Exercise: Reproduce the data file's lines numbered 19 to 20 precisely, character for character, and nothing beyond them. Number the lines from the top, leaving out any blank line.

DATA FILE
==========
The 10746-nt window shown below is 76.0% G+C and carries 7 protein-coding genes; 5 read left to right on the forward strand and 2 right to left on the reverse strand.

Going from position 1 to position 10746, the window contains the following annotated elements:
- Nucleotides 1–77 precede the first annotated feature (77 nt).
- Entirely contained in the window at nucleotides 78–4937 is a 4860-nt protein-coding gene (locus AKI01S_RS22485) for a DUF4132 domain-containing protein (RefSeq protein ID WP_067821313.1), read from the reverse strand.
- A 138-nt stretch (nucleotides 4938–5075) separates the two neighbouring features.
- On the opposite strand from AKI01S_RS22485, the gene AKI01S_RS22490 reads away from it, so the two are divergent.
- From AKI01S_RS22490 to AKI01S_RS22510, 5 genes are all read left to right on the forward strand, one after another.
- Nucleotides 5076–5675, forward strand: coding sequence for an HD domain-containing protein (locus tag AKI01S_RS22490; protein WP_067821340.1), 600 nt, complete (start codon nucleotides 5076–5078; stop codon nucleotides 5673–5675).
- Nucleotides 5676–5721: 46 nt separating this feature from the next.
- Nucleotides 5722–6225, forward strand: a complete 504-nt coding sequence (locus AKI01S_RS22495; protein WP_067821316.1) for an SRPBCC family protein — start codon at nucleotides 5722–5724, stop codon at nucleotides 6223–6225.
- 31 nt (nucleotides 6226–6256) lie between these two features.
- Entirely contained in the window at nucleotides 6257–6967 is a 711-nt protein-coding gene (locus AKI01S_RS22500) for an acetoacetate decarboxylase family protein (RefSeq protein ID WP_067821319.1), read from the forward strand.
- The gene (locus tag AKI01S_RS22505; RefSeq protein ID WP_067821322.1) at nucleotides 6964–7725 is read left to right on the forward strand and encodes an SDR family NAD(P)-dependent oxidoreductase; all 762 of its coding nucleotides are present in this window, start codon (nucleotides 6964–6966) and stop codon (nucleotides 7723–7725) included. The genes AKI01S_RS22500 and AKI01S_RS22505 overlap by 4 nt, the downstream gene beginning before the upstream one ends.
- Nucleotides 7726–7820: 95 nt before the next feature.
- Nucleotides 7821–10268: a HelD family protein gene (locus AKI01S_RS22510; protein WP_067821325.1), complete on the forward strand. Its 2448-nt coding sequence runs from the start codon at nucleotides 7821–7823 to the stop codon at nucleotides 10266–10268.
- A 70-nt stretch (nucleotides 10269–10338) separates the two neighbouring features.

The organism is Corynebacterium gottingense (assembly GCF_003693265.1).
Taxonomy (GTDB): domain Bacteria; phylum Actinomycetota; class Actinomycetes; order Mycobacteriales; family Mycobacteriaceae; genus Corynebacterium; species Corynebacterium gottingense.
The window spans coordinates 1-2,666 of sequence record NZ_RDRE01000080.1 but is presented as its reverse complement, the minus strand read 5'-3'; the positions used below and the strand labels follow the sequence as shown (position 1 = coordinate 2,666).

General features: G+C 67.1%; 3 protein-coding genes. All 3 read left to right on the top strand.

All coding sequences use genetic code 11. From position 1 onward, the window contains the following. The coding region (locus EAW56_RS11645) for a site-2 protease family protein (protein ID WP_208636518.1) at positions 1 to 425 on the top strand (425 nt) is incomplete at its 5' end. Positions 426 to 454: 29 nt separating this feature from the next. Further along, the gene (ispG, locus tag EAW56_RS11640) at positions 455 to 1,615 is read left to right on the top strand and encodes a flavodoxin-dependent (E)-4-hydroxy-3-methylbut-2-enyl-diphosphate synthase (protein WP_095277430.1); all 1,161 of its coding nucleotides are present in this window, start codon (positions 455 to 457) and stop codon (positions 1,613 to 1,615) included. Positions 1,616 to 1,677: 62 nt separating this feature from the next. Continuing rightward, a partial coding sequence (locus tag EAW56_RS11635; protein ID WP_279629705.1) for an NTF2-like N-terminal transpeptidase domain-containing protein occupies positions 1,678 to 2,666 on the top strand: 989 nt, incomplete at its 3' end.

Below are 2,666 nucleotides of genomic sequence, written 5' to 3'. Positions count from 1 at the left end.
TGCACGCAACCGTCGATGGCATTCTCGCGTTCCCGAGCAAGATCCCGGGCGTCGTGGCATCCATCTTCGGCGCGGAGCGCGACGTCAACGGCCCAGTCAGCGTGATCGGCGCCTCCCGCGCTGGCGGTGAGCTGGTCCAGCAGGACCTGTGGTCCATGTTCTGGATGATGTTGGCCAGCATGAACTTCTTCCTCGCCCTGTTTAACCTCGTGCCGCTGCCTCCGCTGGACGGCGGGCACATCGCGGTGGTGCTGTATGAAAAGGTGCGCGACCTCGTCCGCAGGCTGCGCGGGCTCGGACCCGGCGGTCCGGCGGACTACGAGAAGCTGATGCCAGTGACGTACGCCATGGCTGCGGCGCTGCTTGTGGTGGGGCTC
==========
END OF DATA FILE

The window spans coordinates 1-2,666 of sequence record NZ_RDRE01000080.1 but is presented as its reverse complement, the minus strand read 5'-3'; the positions used below and the strand labels follow the sequence as shown (position 1 = coordinate 2,666).

General features: G+C 67.1%; 3 protein-coding genes. All 3 read left to right on the top strand.